Second Summit on New Media Art Archiving
June 11, MACBA – Convent dels Àngels. Long paper.
Keywords: digital preservation, digital archiving, expanded cinema, digital performance, algorithmic art
Questions around preserving contemporary performative digital practice have historical parallels in the preservation of twentieth century expanded cinema performative practices. Examining these earlier attempts to preserve the ephemeral can inform not only how we approach preservation of performative and process-based digital works, but also which works we attempt to preserve.
The 20th century saw various approaches to expanded cinema performance, including color organs and mixed media “psychedelic” light shows. These practices were difficult to document technically and were, to various extents, based on performance in the moment. Technically, archival 20th century visual performance documentation and preservation ranges from the non-existent to the surprisingly future proofed. But expanded cinema historian William Moritz summed up the unrepeatability of performance experience in a 1969 review of the mixed media performance ensemble Single Wing Turquoise Bird: “always only once.” Contemporary performative digital practice shares some parallels with these earlier performative practices: the work may be performed live by a performer, or an algorithm may perform the work automatically. In either case, preservation faces the paradox of recreating moments that were intended to happen “always only once.” Examining 20th century attempts to preserve the ephemeral can inform not only how we approach preservation of performative and process-based digital works, but also which works we attempt to preserve.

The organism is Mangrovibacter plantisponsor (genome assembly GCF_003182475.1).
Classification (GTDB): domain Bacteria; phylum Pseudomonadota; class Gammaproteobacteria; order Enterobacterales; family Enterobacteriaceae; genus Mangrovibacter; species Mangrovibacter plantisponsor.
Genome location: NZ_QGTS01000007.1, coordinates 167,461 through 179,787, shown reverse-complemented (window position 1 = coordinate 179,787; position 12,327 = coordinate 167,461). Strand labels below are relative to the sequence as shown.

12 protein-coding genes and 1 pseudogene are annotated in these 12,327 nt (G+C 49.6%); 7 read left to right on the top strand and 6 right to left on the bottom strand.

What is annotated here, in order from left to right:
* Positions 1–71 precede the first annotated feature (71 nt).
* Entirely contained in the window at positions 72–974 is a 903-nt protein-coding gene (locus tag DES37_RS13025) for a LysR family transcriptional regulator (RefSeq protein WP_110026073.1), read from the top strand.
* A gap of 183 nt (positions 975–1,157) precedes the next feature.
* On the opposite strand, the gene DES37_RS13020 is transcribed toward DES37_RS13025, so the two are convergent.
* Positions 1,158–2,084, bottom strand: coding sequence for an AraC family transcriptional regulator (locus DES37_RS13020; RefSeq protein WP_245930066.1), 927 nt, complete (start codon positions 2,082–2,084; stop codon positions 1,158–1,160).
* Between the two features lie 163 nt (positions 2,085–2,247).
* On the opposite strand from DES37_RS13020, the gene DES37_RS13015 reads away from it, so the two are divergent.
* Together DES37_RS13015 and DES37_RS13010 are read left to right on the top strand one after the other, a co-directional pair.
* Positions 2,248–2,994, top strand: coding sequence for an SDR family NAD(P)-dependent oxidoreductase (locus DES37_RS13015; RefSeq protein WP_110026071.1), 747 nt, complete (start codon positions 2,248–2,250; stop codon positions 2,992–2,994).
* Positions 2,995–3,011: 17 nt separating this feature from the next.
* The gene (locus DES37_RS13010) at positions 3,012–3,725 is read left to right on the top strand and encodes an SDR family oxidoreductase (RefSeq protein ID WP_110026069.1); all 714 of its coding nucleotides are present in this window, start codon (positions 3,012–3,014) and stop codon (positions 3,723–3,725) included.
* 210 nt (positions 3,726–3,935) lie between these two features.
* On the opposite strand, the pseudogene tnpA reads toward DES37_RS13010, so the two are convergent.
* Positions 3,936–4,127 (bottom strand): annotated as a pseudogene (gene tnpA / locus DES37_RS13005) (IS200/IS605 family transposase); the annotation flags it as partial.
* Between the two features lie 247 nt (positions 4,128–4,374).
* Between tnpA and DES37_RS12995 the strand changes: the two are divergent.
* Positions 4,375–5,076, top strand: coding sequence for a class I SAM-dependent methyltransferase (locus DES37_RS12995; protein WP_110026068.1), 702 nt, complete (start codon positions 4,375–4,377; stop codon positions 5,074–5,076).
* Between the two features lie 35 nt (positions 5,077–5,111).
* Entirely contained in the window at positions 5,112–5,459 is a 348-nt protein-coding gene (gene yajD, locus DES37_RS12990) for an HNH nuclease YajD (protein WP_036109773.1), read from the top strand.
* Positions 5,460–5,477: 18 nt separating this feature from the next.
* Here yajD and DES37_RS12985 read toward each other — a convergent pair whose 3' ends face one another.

- Amy Alexander has been making computational art projects since the 1990s. She is a Professor of Computing in the Arts in the Visual Arts Department at UC San Diego, USA. Alexander has worked in performance art, installation, software, and online media, generally employing custom software to generate real-time video that reflects on cultural issues. She has written and lectured on topics including software art, historical and contemporary audiovisual performance, algorithmic bias and algorithmic determinism, and media preservation. She has served as a reviewer for festivals and commissions for new media art and computer music. Alexander’s projects have been performed and exhibited at venues ranging from The Whitney Museum, Prix Ars Electronica, Transmediale, SIGGRAPH, ISEA, NIME, and the New Museum to club performances at Sonar (Barcelona), First Avenue (Minneapolis) and Melkweg (Amsterdam). She has also performed on the streets of Los Angeles, San Diego, San Jose, Zürich, and Aberdeen, Scotland. https://amy-alexander.com